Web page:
Every February, we celebrate Black History Month, honoring the achievements of African Americans, recognizing how far we’ve come from the bigotry of the past, and identifying areas needing continued focus and improvement. That celebration has caused me to reflect on the Salt Lake Chamber’s legislative priorities for 2022, including the business community’s efforts to promote “diversity and inclusion.” Those are critical pillars and key to our state’s economic opportunities and long-term success.

People are moving to Utah daily from other places around the country and world, bringing their customs and traditions with them. Recently we’ve taken in refugees from Afghanistan and Africa, and we may now see refugees from Ukraine as people flee that nation. As Utahns, championing diversity and inclusion must be a value we embody in all aspects of life. It’s not only good for business, it is simply the right thing to do.

It may surprise some, but Utah has been a leader in many ways on past diversity efforts. For example, Utah was a leader in giving women the right to vote, enabling Utahn Seraph Young in 1870 to become the first woman in America to cast a ballot as the result of suffrage legislation.

In 2015, Utah led the nation in protecting the rights of LGBTQ citizens while protecting religious liberty of believers — the first-of-its kind of legislation in the country.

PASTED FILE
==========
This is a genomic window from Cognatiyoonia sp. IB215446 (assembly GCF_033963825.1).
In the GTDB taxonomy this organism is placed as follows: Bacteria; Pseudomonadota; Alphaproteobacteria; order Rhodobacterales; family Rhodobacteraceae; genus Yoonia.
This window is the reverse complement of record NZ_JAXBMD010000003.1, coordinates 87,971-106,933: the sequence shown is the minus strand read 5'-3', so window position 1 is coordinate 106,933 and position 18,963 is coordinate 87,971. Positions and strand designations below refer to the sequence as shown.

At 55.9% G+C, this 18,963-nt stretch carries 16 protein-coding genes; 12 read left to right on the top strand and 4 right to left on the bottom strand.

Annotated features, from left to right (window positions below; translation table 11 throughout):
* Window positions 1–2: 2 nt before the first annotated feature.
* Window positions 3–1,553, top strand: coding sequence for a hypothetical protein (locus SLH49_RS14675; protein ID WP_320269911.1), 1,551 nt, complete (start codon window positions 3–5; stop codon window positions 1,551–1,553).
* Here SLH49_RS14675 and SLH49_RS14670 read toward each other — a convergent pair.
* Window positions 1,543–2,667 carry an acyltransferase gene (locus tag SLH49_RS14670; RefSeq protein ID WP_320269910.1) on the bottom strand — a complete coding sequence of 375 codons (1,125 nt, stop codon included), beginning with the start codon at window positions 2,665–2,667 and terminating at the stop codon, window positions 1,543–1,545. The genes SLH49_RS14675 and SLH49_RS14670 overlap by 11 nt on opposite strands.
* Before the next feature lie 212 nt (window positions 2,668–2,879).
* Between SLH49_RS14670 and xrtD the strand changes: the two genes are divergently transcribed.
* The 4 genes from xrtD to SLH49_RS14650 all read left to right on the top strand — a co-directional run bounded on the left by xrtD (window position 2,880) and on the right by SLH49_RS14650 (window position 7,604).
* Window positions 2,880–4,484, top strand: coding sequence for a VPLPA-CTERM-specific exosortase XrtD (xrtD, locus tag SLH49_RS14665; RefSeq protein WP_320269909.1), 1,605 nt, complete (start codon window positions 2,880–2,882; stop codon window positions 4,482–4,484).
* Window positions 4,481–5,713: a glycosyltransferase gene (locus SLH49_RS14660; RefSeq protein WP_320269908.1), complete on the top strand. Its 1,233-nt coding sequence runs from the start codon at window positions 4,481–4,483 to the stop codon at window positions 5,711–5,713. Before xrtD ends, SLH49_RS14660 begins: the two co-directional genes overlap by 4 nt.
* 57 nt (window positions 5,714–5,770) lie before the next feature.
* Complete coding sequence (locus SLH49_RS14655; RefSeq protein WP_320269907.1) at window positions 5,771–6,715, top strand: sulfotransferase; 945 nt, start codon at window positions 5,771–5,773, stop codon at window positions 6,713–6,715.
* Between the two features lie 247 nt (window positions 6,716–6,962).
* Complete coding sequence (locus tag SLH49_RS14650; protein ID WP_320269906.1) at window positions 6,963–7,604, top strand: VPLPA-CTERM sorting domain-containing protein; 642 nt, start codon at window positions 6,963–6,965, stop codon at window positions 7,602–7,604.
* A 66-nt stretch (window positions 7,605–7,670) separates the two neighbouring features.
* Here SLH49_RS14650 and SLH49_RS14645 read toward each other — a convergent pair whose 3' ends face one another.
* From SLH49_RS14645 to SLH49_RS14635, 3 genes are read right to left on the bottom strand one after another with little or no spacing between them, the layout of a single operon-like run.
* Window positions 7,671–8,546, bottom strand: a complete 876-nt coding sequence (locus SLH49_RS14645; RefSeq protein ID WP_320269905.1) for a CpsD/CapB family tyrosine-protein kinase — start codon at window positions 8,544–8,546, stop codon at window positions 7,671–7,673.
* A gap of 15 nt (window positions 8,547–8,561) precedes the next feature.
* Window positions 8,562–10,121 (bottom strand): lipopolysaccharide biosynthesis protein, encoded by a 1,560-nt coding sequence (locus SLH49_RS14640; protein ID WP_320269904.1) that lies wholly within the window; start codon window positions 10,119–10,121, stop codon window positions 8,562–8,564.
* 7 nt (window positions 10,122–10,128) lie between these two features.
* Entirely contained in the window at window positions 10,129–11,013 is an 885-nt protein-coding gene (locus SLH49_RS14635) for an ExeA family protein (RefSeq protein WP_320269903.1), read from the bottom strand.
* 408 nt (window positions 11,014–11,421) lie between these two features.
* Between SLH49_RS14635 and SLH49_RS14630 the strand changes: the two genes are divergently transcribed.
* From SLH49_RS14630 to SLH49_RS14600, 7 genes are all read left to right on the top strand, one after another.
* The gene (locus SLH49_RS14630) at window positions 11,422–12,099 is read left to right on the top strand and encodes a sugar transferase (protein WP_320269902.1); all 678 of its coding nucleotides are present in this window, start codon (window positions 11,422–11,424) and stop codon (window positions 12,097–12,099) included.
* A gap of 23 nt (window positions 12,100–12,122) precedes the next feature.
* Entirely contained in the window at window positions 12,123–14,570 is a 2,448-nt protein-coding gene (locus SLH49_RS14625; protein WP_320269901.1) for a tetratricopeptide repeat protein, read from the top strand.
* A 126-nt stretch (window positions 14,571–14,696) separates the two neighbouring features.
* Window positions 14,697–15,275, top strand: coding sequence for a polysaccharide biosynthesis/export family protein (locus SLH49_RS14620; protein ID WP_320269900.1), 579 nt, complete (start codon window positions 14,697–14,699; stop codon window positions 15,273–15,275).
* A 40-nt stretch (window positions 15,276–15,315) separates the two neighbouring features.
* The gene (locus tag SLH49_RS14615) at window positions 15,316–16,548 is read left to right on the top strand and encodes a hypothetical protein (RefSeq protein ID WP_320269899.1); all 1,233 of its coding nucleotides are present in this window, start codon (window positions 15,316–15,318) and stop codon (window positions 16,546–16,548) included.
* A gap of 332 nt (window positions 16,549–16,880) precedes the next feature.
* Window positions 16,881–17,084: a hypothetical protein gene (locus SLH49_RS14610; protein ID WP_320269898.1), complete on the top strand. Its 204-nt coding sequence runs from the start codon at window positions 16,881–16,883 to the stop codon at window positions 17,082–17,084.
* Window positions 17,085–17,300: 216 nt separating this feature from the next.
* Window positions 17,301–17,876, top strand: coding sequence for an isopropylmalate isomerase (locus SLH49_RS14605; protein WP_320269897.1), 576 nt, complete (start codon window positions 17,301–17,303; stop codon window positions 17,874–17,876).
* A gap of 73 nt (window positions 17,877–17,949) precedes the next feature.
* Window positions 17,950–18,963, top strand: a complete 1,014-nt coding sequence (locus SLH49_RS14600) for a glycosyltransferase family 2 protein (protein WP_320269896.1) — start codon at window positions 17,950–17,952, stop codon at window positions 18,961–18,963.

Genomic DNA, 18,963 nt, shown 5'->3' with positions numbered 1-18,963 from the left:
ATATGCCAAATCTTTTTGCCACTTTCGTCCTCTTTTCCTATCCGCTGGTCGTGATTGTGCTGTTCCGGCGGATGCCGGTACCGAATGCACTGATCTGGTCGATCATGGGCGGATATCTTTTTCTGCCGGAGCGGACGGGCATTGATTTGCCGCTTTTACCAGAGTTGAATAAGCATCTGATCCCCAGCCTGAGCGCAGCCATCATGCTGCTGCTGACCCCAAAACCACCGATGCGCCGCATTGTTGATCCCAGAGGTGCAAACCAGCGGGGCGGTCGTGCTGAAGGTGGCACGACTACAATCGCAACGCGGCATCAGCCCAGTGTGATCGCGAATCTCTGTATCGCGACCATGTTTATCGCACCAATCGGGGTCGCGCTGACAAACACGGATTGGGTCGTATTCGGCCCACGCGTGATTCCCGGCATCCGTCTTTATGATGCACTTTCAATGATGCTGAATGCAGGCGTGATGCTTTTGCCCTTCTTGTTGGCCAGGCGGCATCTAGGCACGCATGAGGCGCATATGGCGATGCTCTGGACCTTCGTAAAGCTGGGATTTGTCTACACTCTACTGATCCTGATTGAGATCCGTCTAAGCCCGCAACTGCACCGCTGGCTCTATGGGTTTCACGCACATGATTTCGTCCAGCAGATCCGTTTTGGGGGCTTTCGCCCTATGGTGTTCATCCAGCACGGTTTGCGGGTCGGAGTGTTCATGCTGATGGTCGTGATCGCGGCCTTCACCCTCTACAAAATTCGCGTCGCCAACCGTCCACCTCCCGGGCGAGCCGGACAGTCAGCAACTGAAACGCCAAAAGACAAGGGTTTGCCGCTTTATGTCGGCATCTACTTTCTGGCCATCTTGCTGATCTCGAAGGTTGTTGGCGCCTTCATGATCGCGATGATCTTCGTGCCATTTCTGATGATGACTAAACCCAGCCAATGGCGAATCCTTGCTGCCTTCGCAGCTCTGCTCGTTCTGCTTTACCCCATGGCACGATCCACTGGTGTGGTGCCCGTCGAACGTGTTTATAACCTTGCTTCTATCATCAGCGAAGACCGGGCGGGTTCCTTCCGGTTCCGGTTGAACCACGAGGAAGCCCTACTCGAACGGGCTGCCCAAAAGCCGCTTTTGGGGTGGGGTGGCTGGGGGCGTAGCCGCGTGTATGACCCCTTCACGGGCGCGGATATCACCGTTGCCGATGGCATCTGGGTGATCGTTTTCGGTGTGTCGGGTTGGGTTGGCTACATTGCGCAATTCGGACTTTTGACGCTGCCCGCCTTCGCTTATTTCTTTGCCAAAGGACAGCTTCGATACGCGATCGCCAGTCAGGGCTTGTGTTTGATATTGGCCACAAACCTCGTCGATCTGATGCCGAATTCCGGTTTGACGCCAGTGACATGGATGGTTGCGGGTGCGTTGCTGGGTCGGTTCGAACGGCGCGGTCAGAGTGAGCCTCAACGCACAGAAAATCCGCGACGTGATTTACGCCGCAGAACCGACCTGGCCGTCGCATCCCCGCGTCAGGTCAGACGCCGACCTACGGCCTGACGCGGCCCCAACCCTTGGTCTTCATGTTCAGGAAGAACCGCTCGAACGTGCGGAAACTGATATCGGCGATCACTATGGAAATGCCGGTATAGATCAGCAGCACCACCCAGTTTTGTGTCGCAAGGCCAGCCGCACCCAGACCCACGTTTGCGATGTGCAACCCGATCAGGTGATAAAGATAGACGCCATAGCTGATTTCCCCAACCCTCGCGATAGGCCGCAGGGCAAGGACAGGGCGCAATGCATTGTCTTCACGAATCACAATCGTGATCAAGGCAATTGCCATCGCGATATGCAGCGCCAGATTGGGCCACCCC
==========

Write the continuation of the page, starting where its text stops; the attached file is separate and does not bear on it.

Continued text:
Earlier this year, businesses across the state denounced bigotry in all its forms, and the Salt Lake Chamber reissued a statement to reinforce the principles of the Utah Compact on Racial Equity,

Diversity and inclusion. Inflammatory statements by one person do not represent the entire community, but it is important to reaffirm the values we aspire to and build upon to make Utah the best state for jobs and upward mobility.

Words have power, but action is what makes a difference. So, in addition to the Utah Compact on Race, the chamber also established the Diversity and Inclusion Council, which amplifies the good work of our businesses. This council now holds an annual statewide business conference on diversity and inclusion and is organizing efforts to provide resources and training to small businesses to expand their ability to achieve their diversity goals.

The Salt Lake Chamber is committed to this vital agenda. Racism, prejudice and bigotry are more than just character flaws — they are harmful and detrimental to all involved. This is why we have also pledged to advance public policy efforts that establish priorities and laws that create equal opportunity, fairness and access.

As one example, the chamber has strongly supported “Clean Slate” legislation, which expands opportunities for those with nonviolent misdemeanor convictions that can result in criminal records that limit job opportunities. Utah is the second state in the nation to pass such legislation that expunges misdemeanor records if the individual has not been convicted of a crime in the last five to seven years.

This legislative session the chamber has advocated for fair chance hiring laws that are designed to give ex-offenders a better chance at gaining employment. We have also advocated for expanding workforce training programs to help underserved communities; and remain committed to addressing disparities in economic opportunity.

For these reasons and more, the Salt Lake Chamber and our business community partners are proud to promote the values that continue to make Utah a great place to live.

Derek Miller is the president and CEO of the Salt Lake Chamber.